Preventing Overuse of Medication to Control Resident's Behavior
Treating and managing difficult behaviors of patients with dementia is a regular issue for medical teams and care workers in residential homes. Some people become patients because their behaviors have led to admission. Sometimes they are admitted because their medical condition deteriorates. Other times difficult behaviors come about as a result of inadequate care management. If their behavior results in apparent over use of medication as a control agent, then family and friends who visit should act as advocate.
The caregiver has a pivotal role in making sure the drugs their relative is taking are doing a good job for the patient, rather than for the convenience of staff. If you suspect over-medication you shouldn’t automatically assume the worst. Sometimes it can take a little while to establish a therapeutic dose, so your feedback should be measured and constructive. Talk to the home manager about your observations and concerns in the first instance.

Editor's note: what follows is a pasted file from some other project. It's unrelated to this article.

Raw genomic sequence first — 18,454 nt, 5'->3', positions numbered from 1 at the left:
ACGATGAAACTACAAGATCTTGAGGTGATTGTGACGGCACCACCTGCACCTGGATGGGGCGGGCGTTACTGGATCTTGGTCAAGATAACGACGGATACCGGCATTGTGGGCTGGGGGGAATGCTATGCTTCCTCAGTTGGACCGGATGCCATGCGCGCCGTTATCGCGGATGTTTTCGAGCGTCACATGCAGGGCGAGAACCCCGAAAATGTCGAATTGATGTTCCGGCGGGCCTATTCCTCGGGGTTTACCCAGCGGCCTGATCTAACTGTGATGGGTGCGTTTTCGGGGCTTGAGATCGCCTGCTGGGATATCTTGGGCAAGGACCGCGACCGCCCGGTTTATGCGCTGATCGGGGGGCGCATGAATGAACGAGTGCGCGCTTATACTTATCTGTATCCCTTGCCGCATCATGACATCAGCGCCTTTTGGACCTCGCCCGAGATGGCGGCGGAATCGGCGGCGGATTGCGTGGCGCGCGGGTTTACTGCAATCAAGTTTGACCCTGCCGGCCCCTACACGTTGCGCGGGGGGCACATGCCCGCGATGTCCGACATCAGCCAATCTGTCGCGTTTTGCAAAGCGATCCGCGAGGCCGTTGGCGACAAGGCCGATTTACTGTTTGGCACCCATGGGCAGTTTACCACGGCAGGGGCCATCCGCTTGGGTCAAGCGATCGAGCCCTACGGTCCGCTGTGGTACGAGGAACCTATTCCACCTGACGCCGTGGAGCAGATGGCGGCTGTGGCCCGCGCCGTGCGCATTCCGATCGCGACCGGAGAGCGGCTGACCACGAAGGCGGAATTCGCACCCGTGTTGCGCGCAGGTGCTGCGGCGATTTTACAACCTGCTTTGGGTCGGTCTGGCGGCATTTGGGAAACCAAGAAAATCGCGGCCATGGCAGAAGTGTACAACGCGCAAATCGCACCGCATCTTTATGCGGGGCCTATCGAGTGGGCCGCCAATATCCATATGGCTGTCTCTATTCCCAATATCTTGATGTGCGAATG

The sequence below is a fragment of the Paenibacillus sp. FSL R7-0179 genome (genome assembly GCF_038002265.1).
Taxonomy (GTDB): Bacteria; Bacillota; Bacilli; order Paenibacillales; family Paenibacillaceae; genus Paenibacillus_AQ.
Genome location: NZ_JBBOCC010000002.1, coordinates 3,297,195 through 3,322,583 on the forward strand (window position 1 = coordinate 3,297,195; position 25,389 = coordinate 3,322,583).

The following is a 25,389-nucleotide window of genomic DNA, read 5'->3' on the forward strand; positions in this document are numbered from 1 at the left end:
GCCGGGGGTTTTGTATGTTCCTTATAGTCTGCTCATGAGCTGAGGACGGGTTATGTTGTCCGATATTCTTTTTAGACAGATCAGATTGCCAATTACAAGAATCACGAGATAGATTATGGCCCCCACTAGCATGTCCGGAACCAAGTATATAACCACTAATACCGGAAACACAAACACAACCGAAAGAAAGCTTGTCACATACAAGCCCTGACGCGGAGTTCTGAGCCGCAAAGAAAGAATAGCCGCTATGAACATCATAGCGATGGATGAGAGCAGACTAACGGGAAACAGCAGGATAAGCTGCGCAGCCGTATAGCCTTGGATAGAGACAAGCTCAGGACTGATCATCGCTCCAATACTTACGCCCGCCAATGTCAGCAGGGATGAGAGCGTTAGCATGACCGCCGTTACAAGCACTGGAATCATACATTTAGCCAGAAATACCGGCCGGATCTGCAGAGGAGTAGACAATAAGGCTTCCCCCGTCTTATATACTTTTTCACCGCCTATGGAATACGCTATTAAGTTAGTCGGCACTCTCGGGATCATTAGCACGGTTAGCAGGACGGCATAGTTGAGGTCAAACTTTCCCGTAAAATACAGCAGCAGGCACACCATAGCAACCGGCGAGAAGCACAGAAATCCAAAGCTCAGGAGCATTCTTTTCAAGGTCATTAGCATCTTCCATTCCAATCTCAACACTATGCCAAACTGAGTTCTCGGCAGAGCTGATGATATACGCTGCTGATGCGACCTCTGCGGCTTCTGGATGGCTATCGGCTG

Signs of over-medication include:
- Increased confusion
- Reduced mobility and unsteadiness
- Shuffling gait
- Weight loss
- Reduced communication, mumbling, incoherent speech, increased incidence of urinary and fecal incontinence. In very severe cases the tranquilizing effects of medication can lead to depression of respiration and heart rhythm abnormalities.
Older people are often taking medications for existing medical problems such as high blood pressure, chronic cardiac conditions, arthritis or other forms of chronic pain. If further medication is added to the mix, for example in an attempt to control aggression or violence, the overall effect could lead to major health problems unless the patient is very carefully observed.
The benefit of reducing the medication burden can be considerable for people with moderate dementia. Taking six or more drugs is associated with a major risk of delirium development. Taking four medications or more is associated with a higher risk of falls.